By Gita Steiner-Khamsi, Ines Stolpe (auth.)

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The explanation for this is simple: Ts. Sharkhüü (1965) has shown that the administrative schools established by the Manchurians were not intended for the general public, serving instead as training grounds for scribes (bicheech) and civil servants (tüshmel) who would work for the Manchurian state. The instructional content was therefore focused primarily on conveying knowledge of writing and law. This was thus clearly about the transfer of a typical colonial tradition of installing natives in lower-level administrative positions in the occupied areas.

The new positive features in the second educational import era include— in addition to more extensive language instruction—the impulse for increased translation activity and textbook development. Because the schools for scribes and civil servants could not rely on imported textbooks for instruction, Mongolian teachers and writers developed a selection of primers and story books. In the nineteenth century in particular, many textbooks for history, geography, and translation were developed, which were used well into the next century (Baasanjav 1999).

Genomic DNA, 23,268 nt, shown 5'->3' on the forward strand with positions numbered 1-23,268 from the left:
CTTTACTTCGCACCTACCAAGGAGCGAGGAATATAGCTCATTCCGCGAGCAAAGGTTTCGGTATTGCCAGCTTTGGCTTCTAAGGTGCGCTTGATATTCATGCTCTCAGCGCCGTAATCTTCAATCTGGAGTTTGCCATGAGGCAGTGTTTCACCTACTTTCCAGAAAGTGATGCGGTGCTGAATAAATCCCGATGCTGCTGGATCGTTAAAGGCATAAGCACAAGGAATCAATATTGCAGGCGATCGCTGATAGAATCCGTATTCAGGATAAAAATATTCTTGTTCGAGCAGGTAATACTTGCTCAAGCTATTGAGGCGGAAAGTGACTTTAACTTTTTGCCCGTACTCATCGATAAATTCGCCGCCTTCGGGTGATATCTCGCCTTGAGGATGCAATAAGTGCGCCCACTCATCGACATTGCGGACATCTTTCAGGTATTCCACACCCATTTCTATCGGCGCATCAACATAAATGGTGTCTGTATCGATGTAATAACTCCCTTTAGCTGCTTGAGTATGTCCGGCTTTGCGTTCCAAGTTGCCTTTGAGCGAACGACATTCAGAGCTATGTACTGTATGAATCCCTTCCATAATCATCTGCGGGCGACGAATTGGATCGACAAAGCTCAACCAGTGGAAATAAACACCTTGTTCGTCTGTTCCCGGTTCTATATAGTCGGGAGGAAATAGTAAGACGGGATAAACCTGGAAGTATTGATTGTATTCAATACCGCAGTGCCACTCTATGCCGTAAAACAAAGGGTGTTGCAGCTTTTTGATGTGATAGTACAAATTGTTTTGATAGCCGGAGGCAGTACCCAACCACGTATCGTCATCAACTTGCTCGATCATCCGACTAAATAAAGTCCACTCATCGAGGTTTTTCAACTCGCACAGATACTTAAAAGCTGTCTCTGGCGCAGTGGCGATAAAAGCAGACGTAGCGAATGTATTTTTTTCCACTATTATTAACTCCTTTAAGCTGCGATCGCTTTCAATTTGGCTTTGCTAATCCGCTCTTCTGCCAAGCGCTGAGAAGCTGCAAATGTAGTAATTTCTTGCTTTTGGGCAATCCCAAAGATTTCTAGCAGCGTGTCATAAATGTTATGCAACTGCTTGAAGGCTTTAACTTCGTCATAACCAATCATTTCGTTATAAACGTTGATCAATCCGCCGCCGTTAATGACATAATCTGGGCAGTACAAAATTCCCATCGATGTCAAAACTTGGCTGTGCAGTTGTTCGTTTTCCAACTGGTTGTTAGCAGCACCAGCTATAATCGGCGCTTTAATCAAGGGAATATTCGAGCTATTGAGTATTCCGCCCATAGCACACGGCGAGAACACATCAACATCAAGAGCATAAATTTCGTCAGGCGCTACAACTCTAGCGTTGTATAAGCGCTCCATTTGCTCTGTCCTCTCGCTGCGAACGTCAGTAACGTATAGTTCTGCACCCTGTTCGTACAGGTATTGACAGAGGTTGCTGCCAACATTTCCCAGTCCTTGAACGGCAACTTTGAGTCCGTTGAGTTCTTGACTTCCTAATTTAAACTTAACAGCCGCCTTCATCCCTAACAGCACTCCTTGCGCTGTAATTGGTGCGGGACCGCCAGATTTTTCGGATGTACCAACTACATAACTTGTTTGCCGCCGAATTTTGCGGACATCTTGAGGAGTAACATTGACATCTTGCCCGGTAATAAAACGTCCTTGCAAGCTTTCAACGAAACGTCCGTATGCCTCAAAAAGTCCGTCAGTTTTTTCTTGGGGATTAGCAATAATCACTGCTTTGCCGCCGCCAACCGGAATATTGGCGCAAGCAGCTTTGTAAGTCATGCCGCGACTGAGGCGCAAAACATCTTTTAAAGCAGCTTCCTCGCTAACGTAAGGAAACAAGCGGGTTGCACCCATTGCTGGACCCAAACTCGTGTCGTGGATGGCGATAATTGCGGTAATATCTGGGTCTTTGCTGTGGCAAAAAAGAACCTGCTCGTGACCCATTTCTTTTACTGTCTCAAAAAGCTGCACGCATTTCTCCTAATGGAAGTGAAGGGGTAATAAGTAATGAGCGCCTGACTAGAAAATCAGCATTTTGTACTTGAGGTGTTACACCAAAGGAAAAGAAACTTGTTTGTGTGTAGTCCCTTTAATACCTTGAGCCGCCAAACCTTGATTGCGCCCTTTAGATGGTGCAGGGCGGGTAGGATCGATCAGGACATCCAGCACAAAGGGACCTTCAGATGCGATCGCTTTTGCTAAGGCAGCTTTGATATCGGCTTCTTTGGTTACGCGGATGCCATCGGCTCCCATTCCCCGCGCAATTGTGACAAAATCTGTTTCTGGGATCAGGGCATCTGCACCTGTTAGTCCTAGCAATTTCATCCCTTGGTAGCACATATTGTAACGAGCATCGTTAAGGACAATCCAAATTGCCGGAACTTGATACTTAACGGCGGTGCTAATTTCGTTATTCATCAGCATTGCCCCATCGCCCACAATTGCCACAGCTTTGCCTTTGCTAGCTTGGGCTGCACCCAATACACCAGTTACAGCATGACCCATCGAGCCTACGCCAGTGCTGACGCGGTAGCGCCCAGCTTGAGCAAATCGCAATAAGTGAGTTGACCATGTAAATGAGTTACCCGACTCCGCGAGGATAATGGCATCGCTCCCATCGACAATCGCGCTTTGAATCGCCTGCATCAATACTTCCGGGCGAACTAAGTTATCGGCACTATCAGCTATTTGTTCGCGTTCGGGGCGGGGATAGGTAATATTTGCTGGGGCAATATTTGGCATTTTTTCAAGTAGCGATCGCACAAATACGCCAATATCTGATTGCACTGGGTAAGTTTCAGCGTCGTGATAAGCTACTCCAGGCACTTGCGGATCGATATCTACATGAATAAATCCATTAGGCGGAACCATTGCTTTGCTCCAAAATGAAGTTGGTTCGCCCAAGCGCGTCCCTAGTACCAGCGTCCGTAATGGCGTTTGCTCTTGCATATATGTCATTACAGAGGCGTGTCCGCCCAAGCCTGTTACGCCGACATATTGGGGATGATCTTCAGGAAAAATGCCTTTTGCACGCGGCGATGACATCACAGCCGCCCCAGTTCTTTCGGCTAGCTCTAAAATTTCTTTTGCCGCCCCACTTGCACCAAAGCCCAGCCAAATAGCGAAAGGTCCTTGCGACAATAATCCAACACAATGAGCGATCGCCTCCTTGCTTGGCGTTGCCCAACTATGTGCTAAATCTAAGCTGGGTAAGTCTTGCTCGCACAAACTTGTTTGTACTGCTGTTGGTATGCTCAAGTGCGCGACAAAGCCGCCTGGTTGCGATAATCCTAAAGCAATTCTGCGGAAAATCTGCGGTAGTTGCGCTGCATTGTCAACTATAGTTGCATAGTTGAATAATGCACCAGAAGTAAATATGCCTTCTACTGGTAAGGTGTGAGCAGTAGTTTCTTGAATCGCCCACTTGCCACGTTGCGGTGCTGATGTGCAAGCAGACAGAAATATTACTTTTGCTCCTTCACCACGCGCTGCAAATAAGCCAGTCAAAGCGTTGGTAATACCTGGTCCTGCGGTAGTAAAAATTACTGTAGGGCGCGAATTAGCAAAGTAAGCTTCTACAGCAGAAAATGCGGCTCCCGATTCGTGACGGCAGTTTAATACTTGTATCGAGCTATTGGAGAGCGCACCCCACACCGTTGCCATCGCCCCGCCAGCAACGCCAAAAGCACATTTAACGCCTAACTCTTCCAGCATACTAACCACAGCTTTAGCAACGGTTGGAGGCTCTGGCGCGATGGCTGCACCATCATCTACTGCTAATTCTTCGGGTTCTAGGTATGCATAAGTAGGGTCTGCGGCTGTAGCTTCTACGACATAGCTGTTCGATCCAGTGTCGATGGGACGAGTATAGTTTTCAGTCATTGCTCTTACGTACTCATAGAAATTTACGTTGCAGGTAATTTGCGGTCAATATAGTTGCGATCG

The third prerequisite refers to the financial model used to pay for this type of education. In true colonial style, the student’s received financial support from the local community (Shagdar 2000). The new positive features in the second educational import era include— in addition to more extensive language instruction—the impulse for increased translation activity and textbook development. Because the schools for scribes and civil servants could not rely on imported textbooks for instruction, Mongolian teachers and writers developed a selection of primers and story books.

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